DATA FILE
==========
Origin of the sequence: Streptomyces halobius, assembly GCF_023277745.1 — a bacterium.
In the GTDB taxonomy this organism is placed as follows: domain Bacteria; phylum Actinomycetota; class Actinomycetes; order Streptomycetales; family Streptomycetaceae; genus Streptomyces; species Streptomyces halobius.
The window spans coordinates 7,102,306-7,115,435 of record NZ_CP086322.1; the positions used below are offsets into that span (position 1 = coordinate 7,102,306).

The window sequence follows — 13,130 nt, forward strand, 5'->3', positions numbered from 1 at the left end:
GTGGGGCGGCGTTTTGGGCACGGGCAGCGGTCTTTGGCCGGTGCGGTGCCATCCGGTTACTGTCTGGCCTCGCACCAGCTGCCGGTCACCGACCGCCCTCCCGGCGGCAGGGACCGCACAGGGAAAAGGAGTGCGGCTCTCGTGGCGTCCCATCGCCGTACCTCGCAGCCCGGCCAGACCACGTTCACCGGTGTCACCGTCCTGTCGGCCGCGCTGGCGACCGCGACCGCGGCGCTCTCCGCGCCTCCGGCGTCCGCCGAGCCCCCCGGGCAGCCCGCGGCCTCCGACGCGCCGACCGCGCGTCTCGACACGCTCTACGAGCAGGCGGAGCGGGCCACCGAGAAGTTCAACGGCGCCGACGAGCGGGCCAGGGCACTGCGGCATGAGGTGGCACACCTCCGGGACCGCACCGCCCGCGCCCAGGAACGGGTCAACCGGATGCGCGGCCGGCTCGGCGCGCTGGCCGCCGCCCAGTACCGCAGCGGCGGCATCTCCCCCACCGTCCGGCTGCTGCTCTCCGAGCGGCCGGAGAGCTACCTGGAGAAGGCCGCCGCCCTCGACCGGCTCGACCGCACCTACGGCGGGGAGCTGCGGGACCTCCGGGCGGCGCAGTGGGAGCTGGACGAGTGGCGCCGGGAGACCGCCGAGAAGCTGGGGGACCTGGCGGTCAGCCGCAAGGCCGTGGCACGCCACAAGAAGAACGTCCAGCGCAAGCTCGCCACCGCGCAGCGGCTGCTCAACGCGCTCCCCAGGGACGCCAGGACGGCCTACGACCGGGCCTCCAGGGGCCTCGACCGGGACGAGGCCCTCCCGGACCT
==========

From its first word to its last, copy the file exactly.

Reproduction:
Origin of the sequence: Streptomyces halobius, assembly GCF_023277745.1 — a bacterium.
In the GTDB taxonomy this organism is placed as follows: domain Bacteria; phylum Actinomycetota; class Actinomycetes; order Streptomycetales; family Streptomycetaceae; genus Streptomyces; species Streptomyces halobius.
The window spans coordinates 7,102,306-7,115,435 of record NZ_CP086322.1; the positions used below are offsets into that span (position 1 = coordinate 7,102,306).

The window sequence follows — 13,130 nt, forward strand, 5'->3', positions numbered from 1 at the left end:
GTGGGGCGGCGTTTTGGGCACGGGCAGCGGTCTTTGGCCGGTGCGGTGCCATCCGGTTACTGTCTGGCCTCGCACCAGCTGCCGGTCACCGACCGCCCTCCCGGCGGCAGGGACCGCACAGGGAAAAGGAGTGCGGCTCTCGTGGCGTCCCATCGCCGTACCTCGCAGCCCGGCCAGACCACGTTCACCGGTGTCACCGTCCTGTCGGCCGCGCTGGCGACCGCGACCGCGGCGCTCTCCGCGCCTCCGGCGTCCGCCGAGCCCCCCGGGCAGCCCGCGGCCTCCGACGCGCCGACCGCGCGTCTCGACACGCTCTACGAGCAGGCGGAGCGGGCCACCGAGAAGTTCAACGGCGCCGACGAGCGGGCCAGGGCACTGCGGCATGAGGTGGCACACCTCCGGGACCGCACCGCCCGCGCCCAGGAACGGGTCAACCGGATGCGCGGCCGGCTCGGCGCGCTGGCCGCCGCCCAGTACCGCAGCGGCGGCATCTCCCCCACCGTCCGGCTGCTGCTCTCCGAGCGGCCGGAGAGCTACCTGGAGAAGGCCGCCGCCCTCGACCGGCTCGACCGCACCTACGGCGGGGAGCTGCGGGACCTCCGGGCGGCGCAGTGGGAGCTGGACGAGTGGCGCCGGGAGACCGCCGAGAAGCTGGGGGACCTGGCGGTCAGCCGCAAGGCCGTGGCACGCCACAAGAAGAACGTCCAGCGCAAGCTCGCCACCGCGCAGCGGCTGCTCAACGCGCTCCCCAGGGACGCCAGGACGGCCTACGACCGGGCCTCCAGGGGCCTCGACCGGGACGAGGCCCTCCCGGACCT